5 great Kiwi Christmases

We might not have snow or reindeer, but there’s nothing wrong with a good old Kiwi Christmas. Here are some suggestions for having a cool Yule in your very own backyard (or thereabouts).

1. Historical Christmas

The first Christmas was allegedly celebrated on our shores, or near them, in 1642, aboard Abel Tasman’s ship, which was sheltering at the time from crap weather near Wellington in the Marlborough Sounds. The sailors ate pork (from steerage) and drank extra wine. In 1769, it was Captain Cook’s crew who weighed anchor at Three Kings Island, just north of Cape Reinga, on December 25 and cooked themselves a goose pie. Actually, there were no geese so they made a gannet pie instead. You can’t eat those any more, but you can see them this time of year at Muriwai Beach, Cape Kidnappers and indeed on Three Kings Island.

2. Botanical Christmas

The New Zealand Christmas tree, the pohutukawa, holds a special place in every Kiwi’s heart. You can have your snow and 3pm dusk, Northern Hemisphere – we’ll go to the beach and find one of our lovely natives to snooze under! The allegedly largest tree, estimated to be over 350 years old, is at Te Araroa, north of Gisborne. I’ve camped there – it’s gorgeous – but somehow missed the tree. However, I did see the most famous one at the pointy bit of Cape Reinga when I was nine. There’s also a Pohutukawa Coast Trail between Whitford and Clevedon, near Auckland, which sounds lovely. It takes in towns like Beachlands and Maraetai, but also treats you to several kilometres of unspoilt coast. A good idea for working off the Christmas calories?

3. Astronomical Christmas

The Three Wise Men had their stars and here in New Zealand we have the Southern Cross. I wonder where the wise men would have ended up had they followed that? Perhaps Mount John Observatory in the Mackenzie Basin. Actually, astro-tourism is big news down there, thanks to the Aoraki Mackenzie Dark Sky Reserve, the world’s biggest. Companies like Earth & Sky will take you on a tour of the stars, although your feet will remain on the ground and they’re not doing any tours on Christmas Day. Sadly, the Tekapo Springs spa pools will be closed too, but their new cold pools open on Boxing Day.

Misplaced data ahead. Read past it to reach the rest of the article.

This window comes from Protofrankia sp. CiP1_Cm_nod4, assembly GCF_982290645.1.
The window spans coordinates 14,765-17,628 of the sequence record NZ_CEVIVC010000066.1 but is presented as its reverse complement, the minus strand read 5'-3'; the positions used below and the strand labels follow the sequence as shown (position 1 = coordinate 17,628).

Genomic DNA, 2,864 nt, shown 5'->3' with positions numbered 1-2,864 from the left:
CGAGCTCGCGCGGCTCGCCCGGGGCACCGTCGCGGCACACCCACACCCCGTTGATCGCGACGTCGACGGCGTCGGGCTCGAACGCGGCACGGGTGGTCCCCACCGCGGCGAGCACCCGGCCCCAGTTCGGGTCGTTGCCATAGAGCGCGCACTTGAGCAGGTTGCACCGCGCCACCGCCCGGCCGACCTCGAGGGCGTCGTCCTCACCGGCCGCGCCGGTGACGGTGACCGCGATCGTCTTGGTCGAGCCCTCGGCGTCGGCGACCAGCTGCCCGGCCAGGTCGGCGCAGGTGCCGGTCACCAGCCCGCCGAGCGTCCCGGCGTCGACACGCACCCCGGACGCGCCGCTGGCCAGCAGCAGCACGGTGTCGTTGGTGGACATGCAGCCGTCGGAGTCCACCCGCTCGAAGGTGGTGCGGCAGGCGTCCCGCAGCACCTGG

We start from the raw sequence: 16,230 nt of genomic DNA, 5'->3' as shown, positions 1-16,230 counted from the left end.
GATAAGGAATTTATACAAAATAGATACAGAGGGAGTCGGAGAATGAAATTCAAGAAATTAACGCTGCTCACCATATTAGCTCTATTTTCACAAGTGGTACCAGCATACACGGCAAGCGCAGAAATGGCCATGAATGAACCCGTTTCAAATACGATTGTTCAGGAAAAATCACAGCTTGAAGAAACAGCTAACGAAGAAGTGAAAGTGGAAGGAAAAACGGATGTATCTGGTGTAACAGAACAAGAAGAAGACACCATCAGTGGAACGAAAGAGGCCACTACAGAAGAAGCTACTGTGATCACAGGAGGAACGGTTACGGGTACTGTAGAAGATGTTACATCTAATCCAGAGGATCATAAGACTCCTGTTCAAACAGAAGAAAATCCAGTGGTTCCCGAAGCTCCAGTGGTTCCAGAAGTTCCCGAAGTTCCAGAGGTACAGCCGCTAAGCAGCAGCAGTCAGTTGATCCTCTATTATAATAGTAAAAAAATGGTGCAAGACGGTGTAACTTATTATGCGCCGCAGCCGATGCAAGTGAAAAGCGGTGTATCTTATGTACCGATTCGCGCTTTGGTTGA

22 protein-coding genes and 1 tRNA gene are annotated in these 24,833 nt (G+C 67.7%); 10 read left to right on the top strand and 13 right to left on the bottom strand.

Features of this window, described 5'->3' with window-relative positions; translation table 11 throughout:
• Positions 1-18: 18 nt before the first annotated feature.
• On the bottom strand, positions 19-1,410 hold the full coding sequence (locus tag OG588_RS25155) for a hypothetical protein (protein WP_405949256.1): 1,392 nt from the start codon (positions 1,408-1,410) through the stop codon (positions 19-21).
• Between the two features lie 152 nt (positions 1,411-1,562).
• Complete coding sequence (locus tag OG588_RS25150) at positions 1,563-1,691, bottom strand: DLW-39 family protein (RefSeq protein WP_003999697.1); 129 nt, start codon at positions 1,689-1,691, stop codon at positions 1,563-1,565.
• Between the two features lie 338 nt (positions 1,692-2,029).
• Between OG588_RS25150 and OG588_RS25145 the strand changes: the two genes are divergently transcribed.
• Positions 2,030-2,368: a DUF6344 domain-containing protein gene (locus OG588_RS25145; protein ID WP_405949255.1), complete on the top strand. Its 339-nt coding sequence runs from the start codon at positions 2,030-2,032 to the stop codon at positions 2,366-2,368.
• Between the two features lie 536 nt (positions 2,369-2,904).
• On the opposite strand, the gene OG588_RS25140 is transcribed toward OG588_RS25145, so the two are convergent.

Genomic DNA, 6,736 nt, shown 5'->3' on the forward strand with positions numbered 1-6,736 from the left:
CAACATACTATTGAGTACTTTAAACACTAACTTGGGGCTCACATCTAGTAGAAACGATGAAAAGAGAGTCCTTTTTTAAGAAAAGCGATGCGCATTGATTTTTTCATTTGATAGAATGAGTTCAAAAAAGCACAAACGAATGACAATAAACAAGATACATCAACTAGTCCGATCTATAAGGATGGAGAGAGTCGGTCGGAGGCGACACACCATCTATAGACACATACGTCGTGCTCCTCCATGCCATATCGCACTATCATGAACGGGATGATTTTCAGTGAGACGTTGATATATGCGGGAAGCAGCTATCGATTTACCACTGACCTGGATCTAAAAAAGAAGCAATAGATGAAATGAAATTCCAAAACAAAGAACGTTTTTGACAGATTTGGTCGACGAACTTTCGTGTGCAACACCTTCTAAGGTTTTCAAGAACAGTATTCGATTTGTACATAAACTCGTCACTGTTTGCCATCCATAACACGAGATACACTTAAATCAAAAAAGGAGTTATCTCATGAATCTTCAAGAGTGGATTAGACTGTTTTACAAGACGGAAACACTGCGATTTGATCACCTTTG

Who needs twinkling fairy lights?! Head to the observatory for a starry, starry night.

4. Antarctic-al Christmas

If you don’t fancy the beach, the International Antarctic Centre in Christchurch is a jolly good alternative. You can slide down an icy slope, brave the wind chill machine at minus-18°C or join the little blue penguins for their Christmas morning and afternoon tea. Yes, that’s right – it is open on Christmas Day. If you don’t like penguin food, though, the award-winning tourist attraction has its own café. Why not have an iced-penguin cookie instead of your usual Christmas pudding?

If you’re in Christchurch, you can spend Christmas Day with the penguins.

5. Practical Christmas

For most of us, Christmas is actually spent at home. The Lynches usually get together for a late lunch, which starts with a Christmas cocktail inspired by someone or other’s travels during the year. Last year, it was a spicy margarita. This year, it’s punch inspired by Hugo’s restaurant at Manly in Sydney. However, the Ginger and I will not be partaking, not because we’ve gone teetotal, but because we’re off to Nelson for a friend’s birthday on Christmas Eve. Ten years ago, we travelled to Kenya for the same friend’s big day, then spent Christmas around a pool eating cobbled-together salads. It doesn’t matter where you are or what you eat, as long as you’re with the ones you love. Happy Christmas!

Merry and light! Gather the whanau, pack up the hamper and take the fun outside.

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